My Five Favorite Nikkors

I've resisted doing this sort of article in the past. That's partly because my type of shooting doesn't always equate to yours. Thus, my favorite lenses might apply to someone shooting like me, but not to everyone (or even most). 

That said, I think it is reasonable to understand what Nikkor lenses really stand out for me and why. I'll give you an alternative bargain list when I'm done to round things out, but here are my five favorite Nikkors, (mostly) in ascending focal length order:

  • 70-200mm f/2.8E FL — This third generation of a staple lens just busts what we think is a good lens and establishes a new norm, at least for FX users (the original version is arguably the best choice for a DX user). Nikon's optical designers just hit this one out of the park. I don't know of any other zoom (and not many telephoto primes) that can hold sharpness into the corners as well as this lens. The center is as good as I've measured, even wide open. The electronic aperture gets rid of one of the banes of the high fps shooter and makes for deadly accurate exposures. And if that weren't enough, it dropped 8% in weight, something I wish I could do personally. I'm not alone in my praise for this lens. Every pro I've met who's tried it thinks the same thing as me: this is a winner. US$2800.
  • 105mm f/1.4E — It's not a perfect lens, but if you shoot events, portraits, or sports and like this focal length, I'm not sure what you're going to find to use that's better. Let's skip to the top attribute: it's sharp wide open, all the way to the corners. It stays sharp as you stop down all the way until diffraction starts to take its toll. The bokeh is very nice. So what's the drawback? Price, size, and maybe some will find the vignetting wide open to be a bit much (one and two-thirds stops). Even size isn't that big an issue, but you'll find this lens is very noticeably bigger and heavier than the 85mm f/1.4 you're probably used to. US$2200.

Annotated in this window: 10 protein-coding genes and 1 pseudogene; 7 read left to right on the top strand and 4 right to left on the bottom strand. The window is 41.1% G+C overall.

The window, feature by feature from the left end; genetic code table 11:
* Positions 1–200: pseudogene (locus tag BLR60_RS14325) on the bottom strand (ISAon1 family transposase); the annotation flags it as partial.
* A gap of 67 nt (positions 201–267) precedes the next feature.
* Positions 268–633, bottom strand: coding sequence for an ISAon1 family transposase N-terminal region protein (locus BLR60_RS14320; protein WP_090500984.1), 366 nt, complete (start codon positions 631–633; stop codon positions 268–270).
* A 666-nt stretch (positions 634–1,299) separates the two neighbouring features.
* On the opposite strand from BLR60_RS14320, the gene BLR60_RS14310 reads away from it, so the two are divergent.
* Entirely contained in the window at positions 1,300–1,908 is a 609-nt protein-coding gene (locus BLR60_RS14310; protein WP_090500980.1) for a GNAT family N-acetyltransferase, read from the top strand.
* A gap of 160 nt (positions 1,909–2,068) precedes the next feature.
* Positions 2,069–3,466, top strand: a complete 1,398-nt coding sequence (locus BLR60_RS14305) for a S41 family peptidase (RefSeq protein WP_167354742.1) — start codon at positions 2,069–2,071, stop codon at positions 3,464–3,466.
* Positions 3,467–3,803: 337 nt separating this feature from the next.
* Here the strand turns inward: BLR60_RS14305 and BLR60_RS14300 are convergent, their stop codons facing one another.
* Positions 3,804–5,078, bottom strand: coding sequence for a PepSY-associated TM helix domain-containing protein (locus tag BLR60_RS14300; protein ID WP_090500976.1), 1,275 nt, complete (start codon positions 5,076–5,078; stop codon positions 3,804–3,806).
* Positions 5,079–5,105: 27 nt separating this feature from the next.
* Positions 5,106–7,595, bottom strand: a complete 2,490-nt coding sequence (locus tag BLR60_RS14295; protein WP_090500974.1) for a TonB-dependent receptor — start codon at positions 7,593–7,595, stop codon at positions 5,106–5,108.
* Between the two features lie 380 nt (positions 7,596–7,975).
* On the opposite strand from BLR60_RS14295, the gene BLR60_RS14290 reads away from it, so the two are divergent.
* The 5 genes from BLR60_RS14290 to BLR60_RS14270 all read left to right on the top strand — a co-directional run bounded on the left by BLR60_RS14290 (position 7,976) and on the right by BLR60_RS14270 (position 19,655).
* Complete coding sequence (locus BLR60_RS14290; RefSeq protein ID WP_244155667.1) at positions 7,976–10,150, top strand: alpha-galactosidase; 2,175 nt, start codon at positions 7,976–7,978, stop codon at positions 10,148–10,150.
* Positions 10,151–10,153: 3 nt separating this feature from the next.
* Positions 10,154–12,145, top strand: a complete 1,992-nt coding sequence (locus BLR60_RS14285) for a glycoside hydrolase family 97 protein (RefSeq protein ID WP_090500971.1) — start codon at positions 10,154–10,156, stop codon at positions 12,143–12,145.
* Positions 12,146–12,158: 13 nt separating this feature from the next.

• 200mm f/2G — There might not be a better lens out there at this focal length. As improved as the 70-200mm f/2.8E is, this lens can match or top it and give you another stop of aperture while doing so. It's often called the Fat Boy, and that's probably its one key drawback: it's big and heavy and slightly awkward to hand hold. Oh what all of us would give for Nikon to bring this lens up to E FL status: a bit of weight loss coupled with the latest tech would make this lens essentially as good as I can reasonably imagine. US$6000.
  • 300mm f/4E PF (or 500mm f/5.6E PF)— This was a surprise when it appeared in 2015, and if you haven't picked one up and tried it, it will still surprise you today. Any D500 owner that doesn't own one who shoots anything that requires real telephoto should have their head examined (or maybe find a job that pays better so that they can afford this lens ;~). There's not a better small DSLR telephoto combo than the D500+300mm f/4E. Heck, go ahead and add the TC-14EIII—something I'm reluctant to do on most lenses—and you've got the full frame equivalent of 610mm f/5.6 in a package that is easily hand-held. And surprisingly, still performs really well (you may have to do some AF Fine Tuning with the combo to fully dial it in, though). On full frame cameras you'll still be happy with this lens, though it's reach won't be as impressive, even with the TC. US$2000.